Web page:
Those who think so rightly infer that government is the only way a collective choice can be enacted. Does Mr. Trump agree? If so, his administration will merely replace one favored constituency with another. It would be far better to recognize the basic meaning of “We the people”: The people are not a herd but an association of individuals who seek to live their own lives, by their own lights.

The only power Trump or other leaders can return to “the people” is not the power of collective choice but  the power of individual freedom. In the iconic words of

John Galt in Ayn Rand’s Atlas Shrugged, “Get the hell out of my way!”






David Kelley Ph.D
About the author:
David Kelley Ph.D

David Kelley founded The Atlas Society (TAS) in 1990 and served as Executive Director through 2016. In addition, as Chief Intellectual Officer, he was responsible for overseeing the content produced by the organization: articles, videos, talks at conferences, etc.. Retired from TAS in 2018, he remains active in TAS projects and continues to serve on the Board of Trustees.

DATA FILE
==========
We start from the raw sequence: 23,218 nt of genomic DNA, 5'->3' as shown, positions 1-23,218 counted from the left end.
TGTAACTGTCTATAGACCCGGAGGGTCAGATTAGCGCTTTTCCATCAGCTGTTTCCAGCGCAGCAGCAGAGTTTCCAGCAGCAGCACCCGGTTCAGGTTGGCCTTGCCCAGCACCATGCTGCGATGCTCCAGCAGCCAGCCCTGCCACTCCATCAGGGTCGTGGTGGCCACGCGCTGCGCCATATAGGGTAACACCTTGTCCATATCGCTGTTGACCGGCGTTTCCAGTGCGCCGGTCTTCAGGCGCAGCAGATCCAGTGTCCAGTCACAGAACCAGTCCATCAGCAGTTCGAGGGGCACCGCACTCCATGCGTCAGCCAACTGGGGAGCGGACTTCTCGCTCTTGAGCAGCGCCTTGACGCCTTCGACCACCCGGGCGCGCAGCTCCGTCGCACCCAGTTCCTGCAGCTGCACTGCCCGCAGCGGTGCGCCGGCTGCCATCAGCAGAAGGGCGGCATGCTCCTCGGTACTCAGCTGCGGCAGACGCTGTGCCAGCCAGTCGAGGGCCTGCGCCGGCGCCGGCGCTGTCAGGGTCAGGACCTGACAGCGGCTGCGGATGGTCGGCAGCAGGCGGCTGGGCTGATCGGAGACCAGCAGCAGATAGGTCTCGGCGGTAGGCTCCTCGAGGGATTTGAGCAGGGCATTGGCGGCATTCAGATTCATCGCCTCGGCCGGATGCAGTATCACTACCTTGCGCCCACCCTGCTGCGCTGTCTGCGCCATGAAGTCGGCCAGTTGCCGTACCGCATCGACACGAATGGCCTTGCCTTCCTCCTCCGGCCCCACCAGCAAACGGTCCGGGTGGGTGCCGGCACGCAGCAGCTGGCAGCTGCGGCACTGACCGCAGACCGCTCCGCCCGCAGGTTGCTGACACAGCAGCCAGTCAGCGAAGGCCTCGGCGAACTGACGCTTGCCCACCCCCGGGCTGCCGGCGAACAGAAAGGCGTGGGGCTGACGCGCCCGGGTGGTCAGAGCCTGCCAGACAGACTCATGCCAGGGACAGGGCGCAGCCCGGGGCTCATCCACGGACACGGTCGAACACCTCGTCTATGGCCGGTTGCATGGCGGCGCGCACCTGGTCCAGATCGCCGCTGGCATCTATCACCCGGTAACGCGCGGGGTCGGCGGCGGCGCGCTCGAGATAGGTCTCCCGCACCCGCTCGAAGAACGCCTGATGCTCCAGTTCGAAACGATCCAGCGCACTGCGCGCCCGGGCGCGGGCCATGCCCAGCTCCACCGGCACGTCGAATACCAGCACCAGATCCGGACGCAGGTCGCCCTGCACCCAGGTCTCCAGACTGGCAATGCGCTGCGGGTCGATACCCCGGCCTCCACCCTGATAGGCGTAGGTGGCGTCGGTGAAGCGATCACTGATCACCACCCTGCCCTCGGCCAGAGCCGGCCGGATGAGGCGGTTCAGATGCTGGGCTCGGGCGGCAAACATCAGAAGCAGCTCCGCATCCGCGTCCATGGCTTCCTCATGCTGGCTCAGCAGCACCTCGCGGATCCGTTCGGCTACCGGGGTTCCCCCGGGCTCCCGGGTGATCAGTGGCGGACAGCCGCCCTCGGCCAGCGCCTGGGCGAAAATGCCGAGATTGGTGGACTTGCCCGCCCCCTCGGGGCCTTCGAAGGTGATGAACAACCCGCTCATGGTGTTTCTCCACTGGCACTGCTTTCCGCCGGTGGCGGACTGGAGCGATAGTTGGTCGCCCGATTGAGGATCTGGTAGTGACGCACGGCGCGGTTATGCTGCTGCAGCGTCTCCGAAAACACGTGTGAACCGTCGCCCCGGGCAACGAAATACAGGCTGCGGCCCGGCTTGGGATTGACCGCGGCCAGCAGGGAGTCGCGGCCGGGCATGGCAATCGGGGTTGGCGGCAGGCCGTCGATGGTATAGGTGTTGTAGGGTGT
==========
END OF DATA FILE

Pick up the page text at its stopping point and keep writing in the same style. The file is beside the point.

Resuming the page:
ケリーの哲学的著作には、倫理学、認識論、政治学の独創的な著作があり、その多くは客観主義の思想を新たな深みと方向性で発展させている。著書に 五感の証拠を、 認識論で論じたものです。 目的論における真理と寛容目的論運動の問題点に関するもの。 無抵抗の個人主義。博愛の利己的根拠そして 推理の極意論理学入門の教科書として広く利用されている論理学入門』も第5版となりました。

ケリーは、政治や文化に関する幅広いテーマで講演や出版を行っている。社会問題や公共政策に関する記事は、Harpers、The Sciences、Reason、Harvard Business Review、The Freeman、On Principleなどに掲載されています。1980年代には、Barrons Financial and Business Magazineに 、平等主義、移民、最低賃金法、社会保障などの問題について頻繁に執筆した。

彼の著書 A Life of One's Own:個人の権利と福祉国家福祉国家の道徳的前提を批判し、個人の自律性、責任、尊厳を守る私的な選択肢を擁護するものである。1998年、ジョン・ストッセルのABC/TVスペシャル「Greed」に出演し、資本主義の倫理に関する国民的議論を巻き起こした。

客観主義の専門家として国際的に知られ、アイン・ランドとその思想、作品について広く講演を行っている。の映画化ではコンサルタントを務めた。 アトラス・シュラッグドの編集者であり アトラス・シュラッグド小説、映画、哲学.



"Concepts and Natures:A Commentary onThe Realist Turn(by Douglas B. Rasmussen and Douglas J. Den Uyl)," Reason Papers 42, no.1, (Summer 2021); 近著のレビューで、概念の存在論と認識論への深掘りが含まれています。






The Party of Modernity, Cato Policy Report, May/June 2003; andNavigator, Nov 2003; プレモダン、モダン(啓蒙主義)、ポストモダンの文化的分裂に関する論文として広く引用されている。

"I Don't Have To"(IOS Journal, Volume 6, Number 1, April 1996) と "I Can and I Will"(The New Individualist, Fall/Winter 2011): 個人として自分の人生をコントロールすることを現実化するためのコンパニオン作品です。